Writer of words. Builder of worlds.

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The Sun, the Moon, the Stars to Me: A Poem

To me you are the sun, my love
The fire of my world
The glorious blaze that warms my days
And shines so high above

To me, my love, you are the moon
The moon so round and full
Your circling dance and gentle gleam
Will always lift my gloom

To me, my love, you are the stars
The jewels of the sky
The guiding lights for travellers lost
So bright, so fair, so high

I’d love to be the world to you
My sun, my moon and stars
So let me bask beneath your light
And admire you from afar.

Dine with me: a poem

If you’d be so kind
to dine with me tonight
Give your time tonight
if you’re so inclined
I will bring some pie
while you try not to pry
into the lies I tell
Time will fly
You’ll stay behind
We’ll eat ’til the light
dies in the sky
You will not whine
though you may sigh
at the meat soaked in brine
You’ll say it’s fine
You’ll say it’s not dry
and then you will try
to never dine
with me or mine
again.

Just Waiting: A Poem

Just me in this house
Just me and my clock
Nothing left but to look
out the window
and wait

Just me in this room
Just me and my watch
Nothing left but to watch
the seconds tick by
and wait

Just me in my head
Just me and my thoughts
Nothing left but to think
and to listen
for footsteps
returning
and wait

and wait
and wait…

Forest Twilight: a poem

The orange sun setting
Somewhere ahead
Beyond our sight

Through dense wood
Still are slanting
Glimmers of light

Below a carpet
Of red gold leaves
Crunching beneath

We’ll stop soon
Beside this path
And rest well tonight.

Clear and Bright Festival: A poem

Yeah, so I’m a little tired of using Canva. The poetry challenge is still going well, but instead of regaling you with all the poems (good, bad, and mediocre) I’ll stick to the one that was most personal.

Something people often don’t realise is that ancient China also used a solar calendar. They were farmers, after all: they needed to keep track of the seasons. Clear and Bright Festival, sometimes known as Qing Ming or Tomb Sweeping Festival, is a festival that takes places on that solar calendar, around the 4th or 5th of April each year. Here in Australia, my family celebrates it on Good Friday, so we can easily get the day off. We go to the cemetery, burn incense, display food, and burn paper money, gold, and cloth (the idea being that the smoke rises to heaven and, I guess, brings the gold and money and cloth with it). For global pandemic reasons, we didn’t actually celebrate this year, so I wrote this poem instead:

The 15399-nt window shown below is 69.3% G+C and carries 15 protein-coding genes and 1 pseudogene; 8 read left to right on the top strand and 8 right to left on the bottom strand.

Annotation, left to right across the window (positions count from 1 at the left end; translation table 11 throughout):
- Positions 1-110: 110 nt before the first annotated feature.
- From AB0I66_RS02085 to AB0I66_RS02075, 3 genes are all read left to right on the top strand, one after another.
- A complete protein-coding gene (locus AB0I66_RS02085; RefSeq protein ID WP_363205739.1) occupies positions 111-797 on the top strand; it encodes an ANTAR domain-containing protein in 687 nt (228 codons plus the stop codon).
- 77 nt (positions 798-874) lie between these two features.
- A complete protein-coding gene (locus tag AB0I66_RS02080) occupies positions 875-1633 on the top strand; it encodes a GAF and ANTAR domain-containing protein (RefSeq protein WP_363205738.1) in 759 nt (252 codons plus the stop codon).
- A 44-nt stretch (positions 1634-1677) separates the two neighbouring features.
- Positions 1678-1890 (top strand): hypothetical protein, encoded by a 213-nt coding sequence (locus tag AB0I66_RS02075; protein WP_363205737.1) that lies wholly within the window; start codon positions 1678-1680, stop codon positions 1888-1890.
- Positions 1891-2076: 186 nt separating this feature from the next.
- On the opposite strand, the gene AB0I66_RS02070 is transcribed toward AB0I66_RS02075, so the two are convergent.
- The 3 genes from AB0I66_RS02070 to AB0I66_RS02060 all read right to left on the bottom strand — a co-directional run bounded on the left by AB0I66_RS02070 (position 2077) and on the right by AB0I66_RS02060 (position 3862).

Poem a Day Challenge, April 2020: Days 1-5

So I’ve been participating in this year’s Poetry Challenge from Writers Digest, only following the prompts a day behind because my time zone means I’m too early to get the actual day’s prompt, apparently. I’ve also done some experimentation with Canva to make them look pretty. Let me know what you think!

Empty Restaurant: A Poem

Empty tables stand
under glowing orange globes.
Wine glasses glisten.
Doors open, letting
cold air blow in, shivering
people order, then
leave when food is done.
Kitchen returns to quiet,
prepping for the rush
that may never come.
Waiters waiting wistfully,
seats remain empty,
the whole building waiting to
be filled with diners to fill.

If Only I Could: A Poem

This is a Rimas Dissolutas — a poem where the rhymes are not in the stanzas, but across the stanza (i.e. line 1 of the first stanza rhymes with line 1 of the second, and so on). This one kind of got away from me. I started with the image of flying and did not expect to be writing about regrets. But that was the way the words fit together. I guess that’s the fun of poetry. Anyway, here goes:

A Morning ‘Wake-Up’ Poem

This is something I wrote in the quest to become more of a morning person. I’m not one, at all, but I’ve found that if I’m not at least a little productive in the morning the day tends to be less productive overall. Apparently snoozing is bad, but my bed is too comfortable for not snoozing to be easy. So this is something I’ve stuck next to my bed. The idea is that when my alarm rings, I recite this poem and then get out of bed immediately after the last line:

Stars and Night: A Poem

This poem is an attempt to use the same structure/rhyming scheme as Robert Frost’s Fire and Ice.

Can we place trust in distant stars
When it is night?
When past regrets deal out their scars
When times of darkness come to pass
Will blackness truly blind our sight?
Or will hope, fearless, pierce the dark
And shine through tiny points of light?
Could just one spark
Light up the night?

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